The FDIC acted as receiver during the April 15, 2011, closing of Bartow County Bank, which was assumed by Hamilton State Bank. The closing cost the FDIC deposit insurance fund an estimated $69.5 million.
In the lawsuit, the FDIC “seeks to collect damages flowing from Defendants’ negligence, gross negligence and breaches of their fiduciary duties, which damages include, among other things, lost operating capital, lost profits, and lost investment opportunities.”
Six defendants are named in the suit: William M. Akin, director from 1980 to April 2011; Gary L. Fox, president and CEO from May 1983 to April 2011; Barry S. Justus, senior vice president of lending April 2006 to April 2011; Jimmy L. Nelson, director from 1980 to April 2011; L. Lehmann Smith, a member of the bank’s loan committee and director; and Harry B. White, a member of the bank’s loan committee and director.
According to the lawsuit, the defendants pursued a strategy of rapid growth by funding high-risk loans — seven examples were provided in the filing.
It also alleges Bartow County Bank’s loan policy and rules and regulations outlined standards the six were required to follow in approving the subject loans. According to the suit, the defendants were negligent in approving subject loans violating those policies and prudent banking practices.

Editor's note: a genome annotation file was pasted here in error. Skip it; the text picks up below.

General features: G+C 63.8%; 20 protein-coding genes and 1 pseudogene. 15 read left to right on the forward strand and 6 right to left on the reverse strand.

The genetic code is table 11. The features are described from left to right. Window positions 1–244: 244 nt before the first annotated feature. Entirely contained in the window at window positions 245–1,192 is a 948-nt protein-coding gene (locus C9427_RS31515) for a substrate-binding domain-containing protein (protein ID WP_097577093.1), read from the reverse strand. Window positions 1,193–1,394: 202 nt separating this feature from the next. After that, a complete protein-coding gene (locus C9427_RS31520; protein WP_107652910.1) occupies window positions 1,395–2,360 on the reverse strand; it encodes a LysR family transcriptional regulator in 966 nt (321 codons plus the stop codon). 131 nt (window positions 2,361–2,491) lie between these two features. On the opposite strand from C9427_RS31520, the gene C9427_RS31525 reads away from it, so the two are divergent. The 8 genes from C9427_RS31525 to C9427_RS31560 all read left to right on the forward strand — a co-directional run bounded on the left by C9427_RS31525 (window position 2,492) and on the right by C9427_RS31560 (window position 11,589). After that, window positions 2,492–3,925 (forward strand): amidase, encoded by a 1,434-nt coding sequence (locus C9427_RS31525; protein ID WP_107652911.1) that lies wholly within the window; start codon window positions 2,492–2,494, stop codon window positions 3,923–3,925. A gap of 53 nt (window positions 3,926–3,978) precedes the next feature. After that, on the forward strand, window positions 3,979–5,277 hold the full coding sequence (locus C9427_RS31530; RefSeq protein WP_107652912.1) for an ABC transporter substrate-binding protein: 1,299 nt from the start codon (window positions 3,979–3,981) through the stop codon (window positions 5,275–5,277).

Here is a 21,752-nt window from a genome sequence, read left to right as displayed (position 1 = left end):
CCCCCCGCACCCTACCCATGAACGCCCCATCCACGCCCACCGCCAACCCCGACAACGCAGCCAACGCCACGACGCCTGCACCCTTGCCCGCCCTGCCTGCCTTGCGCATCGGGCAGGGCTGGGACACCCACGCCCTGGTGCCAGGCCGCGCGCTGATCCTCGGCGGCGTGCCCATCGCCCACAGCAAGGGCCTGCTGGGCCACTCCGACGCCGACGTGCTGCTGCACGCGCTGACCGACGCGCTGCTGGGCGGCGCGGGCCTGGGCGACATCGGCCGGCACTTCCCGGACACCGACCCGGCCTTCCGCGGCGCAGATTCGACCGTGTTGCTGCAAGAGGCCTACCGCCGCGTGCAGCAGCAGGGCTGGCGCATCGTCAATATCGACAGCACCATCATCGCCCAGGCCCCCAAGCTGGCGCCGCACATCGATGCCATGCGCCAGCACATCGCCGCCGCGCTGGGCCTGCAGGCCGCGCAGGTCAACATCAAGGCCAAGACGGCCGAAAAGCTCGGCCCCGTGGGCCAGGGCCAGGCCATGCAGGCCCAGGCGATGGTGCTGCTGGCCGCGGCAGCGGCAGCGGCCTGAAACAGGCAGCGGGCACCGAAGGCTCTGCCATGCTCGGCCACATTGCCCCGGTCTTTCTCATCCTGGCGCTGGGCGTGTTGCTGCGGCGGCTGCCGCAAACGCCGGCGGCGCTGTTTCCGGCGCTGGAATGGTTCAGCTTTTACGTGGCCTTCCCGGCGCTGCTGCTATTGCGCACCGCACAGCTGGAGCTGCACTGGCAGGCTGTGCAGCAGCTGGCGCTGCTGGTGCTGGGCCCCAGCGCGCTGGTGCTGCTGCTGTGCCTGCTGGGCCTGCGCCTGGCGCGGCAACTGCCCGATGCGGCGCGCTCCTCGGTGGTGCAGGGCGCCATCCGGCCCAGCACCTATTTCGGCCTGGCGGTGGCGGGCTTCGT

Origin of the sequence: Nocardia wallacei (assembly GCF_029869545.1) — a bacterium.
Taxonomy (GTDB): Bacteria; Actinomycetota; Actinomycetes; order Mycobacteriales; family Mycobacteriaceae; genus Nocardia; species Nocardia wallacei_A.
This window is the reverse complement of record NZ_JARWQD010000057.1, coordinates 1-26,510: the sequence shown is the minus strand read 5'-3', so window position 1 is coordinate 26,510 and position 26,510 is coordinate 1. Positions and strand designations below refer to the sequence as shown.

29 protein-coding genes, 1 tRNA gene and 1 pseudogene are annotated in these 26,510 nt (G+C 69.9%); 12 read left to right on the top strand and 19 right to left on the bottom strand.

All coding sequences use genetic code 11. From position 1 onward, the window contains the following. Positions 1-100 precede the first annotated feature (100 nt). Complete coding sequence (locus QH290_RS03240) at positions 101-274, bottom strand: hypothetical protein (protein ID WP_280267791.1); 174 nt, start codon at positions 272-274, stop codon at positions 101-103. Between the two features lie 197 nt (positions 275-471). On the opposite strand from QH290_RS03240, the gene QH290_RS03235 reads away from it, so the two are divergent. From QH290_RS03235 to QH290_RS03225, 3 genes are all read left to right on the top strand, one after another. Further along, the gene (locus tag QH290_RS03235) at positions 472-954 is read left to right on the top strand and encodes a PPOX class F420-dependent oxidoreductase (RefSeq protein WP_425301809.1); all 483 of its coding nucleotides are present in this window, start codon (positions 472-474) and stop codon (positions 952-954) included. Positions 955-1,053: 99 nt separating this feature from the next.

Opening in June 1973 as a state-chartered nonmember bank headquartered in Cartersville, Bartow County Bank had four locations by 2005.
Bartow County Bank’s demise was a long time coming. The almost 40-year-old banking business had felt the effects of a down economy for a time before it closed.
In 2010, the bank entered into a consent order with the FDIC and the Georgia Department of Banking and Finance in an effort to strengthen its financial position.
The consent order said the bank agreed to work under regulator advisement to continue to raise its Tier 1 capital to at least 8 percent and its total risk-based capital to at least 10 percent, among other changes.
Bartow County Bank’s decline in performance was related to the economic downturn marked with declined real estate values and high unemployment rates.
The bank underwent capital-raising efforts with private investors as well as businesses within the community following the consent agreement, but those efforts were not enough.
Once billed as Bartow County’s largest bank, Bartow County Bank lost more than $11.6 million in 2009 and slipped to adequately capitalized from a well-capitalized status by the end of that year.
In 2009, the institution expensed more than $15 million to deal with more than $11.7 million in charge-offs and increase its reserve by about $3.5 million.
From December 2007 to late 2010, the bank’s troubled loans rose. While Bartow County Bank’s troubled asset ratio — which measures how much stress problem loans put on a bank — as just above the national median at 15.5 at the end of 2007, it had grown to 114.1 by the end of 2009.
It took another hike by the end of the first quarter of 2010 to 143.2. Also in the first quarter of 2010, capital continued to dip and Bartow County Bank hovered just above the borderline of being classified as under-capitalized.
In the one year preceding the end of the first quarter of 2010, the bank’s capital had taken more than a $10 million hit. In the same time period, troubled assets grew more than 80 percent and sat just below $40 million at the end of March 2010.